Find out more at www.wcmt.org.uk
Year in Review 2011
It’s that time of year when I cast my mind back over the previous 12 months and try and figure out how exactly I managed to spend my time. I find it useful to take a few moments to pause for reflection, and to try and make sense of the years events.
2011 has been a strange year, and one that has kept me constantly guessing as to what will happen next. It’s been a year of uncertainty, but also a year which has brought success as well as some interesting twists and turns.
Sonnets, Interviews & Exhibitions
I made the conscious choice to put the Sonnets series (of which I had been working on since 2005) to the side, and concentrate for the time being on other projects. Interest in those images was still very high however, and throughout 2011 I spoke about them in a series of TV and magazine interviews, many of which were the result of them being the winning UK entry for the Accademia Apulia Award, which saw them being exhibited at the prestigious Royal Horse-guards in London.
Sonnets also featured in Vogue magazine as part of their ‘Hotshots’ photography choice for 2012, and on the Italian Vogue website. The series also inspired an EP from concert pianist Mike Garson, and was the subject of the film ‘Sonnets from Scotland‘ which was shown as part of the Glasgow Film Festival. A book about Gaelic Poetry by Silke Stroh used a Sonnets image for the cover, and the December issue of Fuzion Magazine features Sonnets as its 12 page cover story. I was also delighted to be interviewed by the German Embassy about my work in the UK, as well as by the Metro newspaper amongst others.
Another magazine which used one of my images for its cover story was Keyboard, and in July one of my favourite musicians Tom McRae used an old concert photograph for an album cover.
This year I spent less time arranging solo exhibitions, preferring to take part in group shows such as the Leith Festival Art Expo in Edinburgh, The Exhibition at Royal Horseguards in London, and The Scottish Photographers Exhibition at the newly opened Fife Fotospace Gallery. A few images also featured alongside a photographic exhibition by Andy Goldsworthy at the Gracefield Art Centre in Dumfries.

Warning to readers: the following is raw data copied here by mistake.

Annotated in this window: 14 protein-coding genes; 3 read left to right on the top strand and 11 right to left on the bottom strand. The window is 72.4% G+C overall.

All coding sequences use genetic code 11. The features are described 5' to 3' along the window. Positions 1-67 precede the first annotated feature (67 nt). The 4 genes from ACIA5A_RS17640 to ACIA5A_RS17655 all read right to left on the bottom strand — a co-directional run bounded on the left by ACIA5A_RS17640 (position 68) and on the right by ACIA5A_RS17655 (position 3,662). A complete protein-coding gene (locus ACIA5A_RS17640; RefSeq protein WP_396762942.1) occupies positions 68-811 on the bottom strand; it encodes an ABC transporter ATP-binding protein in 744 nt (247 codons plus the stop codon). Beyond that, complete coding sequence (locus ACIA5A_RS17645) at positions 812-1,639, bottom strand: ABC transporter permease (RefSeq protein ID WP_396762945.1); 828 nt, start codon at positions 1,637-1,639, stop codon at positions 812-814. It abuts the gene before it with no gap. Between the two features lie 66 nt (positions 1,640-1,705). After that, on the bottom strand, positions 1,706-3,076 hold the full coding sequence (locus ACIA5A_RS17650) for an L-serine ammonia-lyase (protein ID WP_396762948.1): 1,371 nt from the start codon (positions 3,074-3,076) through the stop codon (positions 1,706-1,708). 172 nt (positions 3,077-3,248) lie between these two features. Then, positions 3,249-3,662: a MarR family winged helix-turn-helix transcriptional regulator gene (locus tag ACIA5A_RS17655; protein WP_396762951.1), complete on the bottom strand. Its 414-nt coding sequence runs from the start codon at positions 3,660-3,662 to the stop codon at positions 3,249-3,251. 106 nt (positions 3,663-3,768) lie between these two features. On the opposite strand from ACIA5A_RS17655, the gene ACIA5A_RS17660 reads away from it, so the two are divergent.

New adventures in Collodion
This was also the year in which I made the decision to largely eschew digital photography in favour of a new passion – that of making images using the wet plate collodion process. Much of the year was spent in pursuit of that end, and the first half of the year was spent on developing my own skills.
The summer involved me making portraits of artists, friends and relatives, and experimenting with the process to find out what its limitations were. As summer turned to autumn I traveled north to try making some plates in a few of Scotland’s wild places such as Glencoe and on Rannoch Moor. I enjoyed myself immensely, and think of those days spent making images as my own personal highlights of this year.
As the UV light began to fade, and as wind and rain brought us ever closer to winter, I was contacted by a BBC film crew who were interested in my experiments, and asked me to take part in a new series of Victorian Photography. A day spent filming at Stirling Castle on a surprisingly sunny day led to me showing BBC presenter John Sergeant how ambrotypes were made, and the show will be shown on BBC2 in the spring.
Well 2011 is drawing to a close, and I now find myself living in the South West of Scotland and working as a Museum Officer in a beautiful part of the country. I spend my working week doing a job I really enjoy, and have finally found a calm space in which to develop my practice in a much more considered way.
I hope that this past year was a successful one for you, and that you have much to look forward to in 2012.